INTAROS has a new publication! INTAROS researchers at the University of Sheffield (UK), and San Diego State University (USA), have produced a new paper, together with collaborators from the Centre for Ecology and Hydrology Bush Estate (UK), the University of Texas (USA), and Los Alamos National Lab (USA).
Methane emissions from Arctic wetlands can be enhanced by climate warming. These increased emissions contribute to greenhouse gases levels in the region. Since Arctic wetlands are extremely diverse in terms of their geochemistry, this research looks at ways to improve estimates of methane emissions and measure their impacts in heterogeneous environments.
You can read the full text manuscript here.
Arctic warming could stimulate methane (CH4) emissions from northern wetlands and further enhance the greenhouse effect. Arctic wetlands are extremely heterogeneous in terms of geochemistry, vegetation, microtopography, and hydrology, and therefore CH4 fluxes can differ dramatically within the meter scale. This high variability of CH4 emissions in both space and time confounds efforts to reduce uncertainty in baseline CH4 emissions. Eddy covariance (EC) is one of the most useful methods for estimating CH4 fluxes in remote areas over long periods of time. However, when the areas sampled by these EC towers (i.e. tower footprints) are very heterogeneous, due to encompassing a variety of environmental conditions and vegetation types at different times, modelling environmental controls of CH4 emissions becomes even more challenging. In this study, we evaluated the effect of footprint variability on the CH4 fluxes from two EC towers located in wetlands on the North Slope of Alaska. The local domain of each of these sites contains well developed polygonal tundra and their drainage channels. We found that the spatiotemporal variability of the footprint, has a significant influence on the observed CH4 fluxes, contributing to between 3-33% of the unexplained variability dependent on site and season. Overall, the normalized difference water index (NDWI) had the most consistent explanatory power on CH4 fluxes, though generally only when used in concert with at least one other spatial index. A spatial bias (i.e. difference between the spatial indices in the tower footprint and the 0.36 Km2 domain around the tower), between 51% and 18% depending on the index, suggests the need to consider the footprint when upscaling the fluxes in these tundra ecosystems. This study highlights the ability of footprint modelling to infer the representativeness of the carbon balance measured by eddy covariance towers in these highly heterogeneous polygonised tundra ecosystems.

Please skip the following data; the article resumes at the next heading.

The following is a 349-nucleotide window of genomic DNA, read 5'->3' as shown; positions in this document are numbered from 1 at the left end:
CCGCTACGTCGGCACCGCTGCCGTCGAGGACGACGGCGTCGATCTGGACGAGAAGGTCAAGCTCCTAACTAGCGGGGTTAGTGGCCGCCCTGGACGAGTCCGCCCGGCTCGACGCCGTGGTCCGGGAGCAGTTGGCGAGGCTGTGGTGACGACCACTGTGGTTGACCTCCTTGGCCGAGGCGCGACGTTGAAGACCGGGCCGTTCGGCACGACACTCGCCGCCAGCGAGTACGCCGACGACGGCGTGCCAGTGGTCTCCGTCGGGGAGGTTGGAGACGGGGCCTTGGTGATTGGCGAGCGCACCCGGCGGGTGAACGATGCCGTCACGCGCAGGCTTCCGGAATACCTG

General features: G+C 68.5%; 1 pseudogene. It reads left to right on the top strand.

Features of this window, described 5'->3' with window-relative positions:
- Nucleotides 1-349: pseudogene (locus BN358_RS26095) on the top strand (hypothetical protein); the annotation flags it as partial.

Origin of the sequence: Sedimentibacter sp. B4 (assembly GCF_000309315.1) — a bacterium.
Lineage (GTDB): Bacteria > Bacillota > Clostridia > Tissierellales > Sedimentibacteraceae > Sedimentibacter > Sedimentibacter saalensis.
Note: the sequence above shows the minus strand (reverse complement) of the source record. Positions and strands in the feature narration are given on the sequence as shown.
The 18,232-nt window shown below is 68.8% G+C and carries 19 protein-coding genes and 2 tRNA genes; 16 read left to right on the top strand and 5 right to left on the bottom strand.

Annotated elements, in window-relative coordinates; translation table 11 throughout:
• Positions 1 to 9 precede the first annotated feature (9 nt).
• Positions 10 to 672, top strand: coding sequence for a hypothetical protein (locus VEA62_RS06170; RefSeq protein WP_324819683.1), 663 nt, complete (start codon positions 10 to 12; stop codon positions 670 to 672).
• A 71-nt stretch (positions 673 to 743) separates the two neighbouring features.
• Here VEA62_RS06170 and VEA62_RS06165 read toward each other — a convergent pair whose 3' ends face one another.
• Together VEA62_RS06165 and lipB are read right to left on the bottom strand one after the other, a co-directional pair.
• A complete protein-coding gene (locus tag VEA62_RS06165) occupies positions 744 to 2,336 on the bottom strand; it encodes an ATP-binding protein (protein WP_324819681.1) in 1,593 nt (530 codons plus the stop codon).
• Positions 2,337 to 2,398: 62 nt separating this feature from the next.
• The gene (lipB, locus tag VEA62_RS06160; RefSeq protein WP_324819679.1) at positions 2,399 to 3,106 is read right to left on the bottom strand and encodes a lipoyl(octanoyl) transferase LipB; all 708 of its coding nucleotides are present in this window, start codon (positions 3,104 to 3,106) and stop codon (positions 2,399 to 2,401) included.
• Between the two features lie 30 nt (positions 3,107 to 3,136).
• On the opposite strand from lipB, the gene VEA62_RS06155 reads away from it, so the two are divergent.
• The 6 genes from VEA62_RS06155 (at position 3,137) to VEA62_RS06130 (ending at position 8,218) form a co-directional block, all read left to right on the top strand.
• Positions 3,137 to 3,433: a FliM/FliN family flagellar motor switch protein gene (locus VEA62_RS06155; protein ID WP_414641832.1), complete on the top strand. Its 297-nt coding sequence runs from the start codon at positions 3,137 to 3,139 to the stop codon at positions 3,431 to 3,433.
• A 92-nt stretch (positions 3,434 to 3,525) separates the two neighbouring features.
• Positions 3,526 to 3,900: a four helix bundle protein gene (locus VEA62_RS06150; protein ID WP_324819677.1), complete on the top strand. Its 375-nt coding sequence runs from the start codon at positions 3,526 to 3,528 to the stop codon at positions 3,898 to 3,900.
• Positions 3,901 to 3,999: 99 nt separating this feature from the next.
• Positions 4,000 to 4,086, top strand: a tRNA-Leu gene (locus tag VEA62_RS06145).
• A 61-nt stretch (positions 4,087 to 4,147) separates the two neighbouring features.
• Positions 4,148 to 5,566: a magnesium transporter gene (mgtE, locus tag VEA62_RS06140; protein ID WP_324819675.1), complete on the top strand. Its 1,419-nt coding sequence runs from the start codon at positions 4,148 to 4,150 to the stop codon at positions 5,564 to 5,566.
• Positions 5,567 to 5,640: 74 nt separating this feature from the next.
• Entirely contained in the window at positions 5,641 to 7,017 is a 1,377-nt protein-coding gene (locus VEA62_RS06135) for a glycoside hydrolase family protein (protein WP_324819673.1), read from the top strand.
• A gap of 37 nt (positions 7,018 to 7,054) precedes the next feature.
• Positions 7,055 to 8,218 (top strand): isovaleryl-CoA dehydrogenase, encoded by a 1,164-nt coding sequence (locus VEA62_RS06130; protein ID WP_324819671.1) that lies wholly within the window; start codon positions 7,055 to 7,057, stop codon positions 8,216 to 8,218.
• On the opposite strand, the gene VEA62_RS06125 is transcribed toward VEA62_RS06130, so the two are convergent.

Reuss-Schmidt, Levy, Oechel, Tweedie, Wilson, Zona. (2019). Understanding spatial variability of methane fluxes in Arctic wetlands through footprint modelling. Environmental Research Letters, in press. doi.10.1088/1748-9326/ab4d32
07 October 2019